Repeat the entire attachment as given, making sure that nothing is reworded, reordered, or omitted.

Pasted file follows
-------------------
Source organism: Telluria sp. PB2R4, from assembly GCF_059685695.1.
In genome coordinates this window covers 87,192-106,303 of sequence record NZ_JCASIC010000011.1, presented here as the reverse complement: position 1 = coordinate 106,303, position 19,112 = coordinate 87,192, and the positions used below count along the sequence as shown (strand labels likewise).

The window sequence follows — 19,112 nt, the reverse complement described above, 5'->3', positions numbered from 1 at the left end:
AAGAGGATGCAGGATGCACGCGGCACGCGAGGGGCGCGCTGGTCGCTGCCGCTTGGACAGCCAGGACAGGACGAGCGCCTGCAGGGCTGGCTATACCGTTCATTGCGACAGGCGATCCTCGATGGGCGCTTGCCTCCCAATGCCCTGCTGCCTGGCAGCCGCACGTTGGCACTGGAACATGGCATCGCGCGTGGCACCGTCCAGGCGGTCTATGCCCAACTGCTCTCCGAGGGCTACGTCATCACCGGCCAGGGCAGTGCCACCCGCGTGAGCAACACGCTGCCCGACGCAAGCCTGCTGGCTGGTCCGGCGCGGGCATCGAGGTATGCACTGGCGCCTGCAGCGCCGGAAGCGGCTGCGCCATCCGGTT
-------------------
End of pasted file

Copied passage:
Source organism: Telluria sp. PB2R4, from assembly GCF_059685695.1.
In genome coordinates this window covers 87,192-106,303 of sequence record NZ_JCASIC010000011.1, presented here as the reverse complement: position 1 = coordinate 106,303, position 19,112 = coordinate 87,192, and the positions used below count along the sequence as shown (strand labels likewise).

The window sequence follows — 19,112 nt, the reverse complement described above, 5'->3', positions numbered from 1 at the left end:
AAGAGGATGCAGGATGCACGCGGCACGCGAGGGGCGCGCTGGTCGCTGCCGCTTGGACAGCCAGGACAGGACGAGCGCCTGCAGGGCTGGCTATACCGTTCATTGCGACAGGCGATCCTCGATGGGCGCTTGCCTCCCAATGCCCTGCTGCCTGGCAGCCGCACGTTGGCACTGGAACATGGCATCGCGCGTGGCACCGTCCAGGCGGTCTATGCCCAACTGCTCTCCGAGGGCTACGTCATCACCGGCCAGGGCAGTGCCACCCGCGTGAGCAACACGCTGCCCGACGCAAGCCTGCTGGCTGGTCCGGCGCGGGCATCGAGGTATGCACTGGCGCCTGCAGCGCCGGAAGCGGCTGCGCCATCCGGTT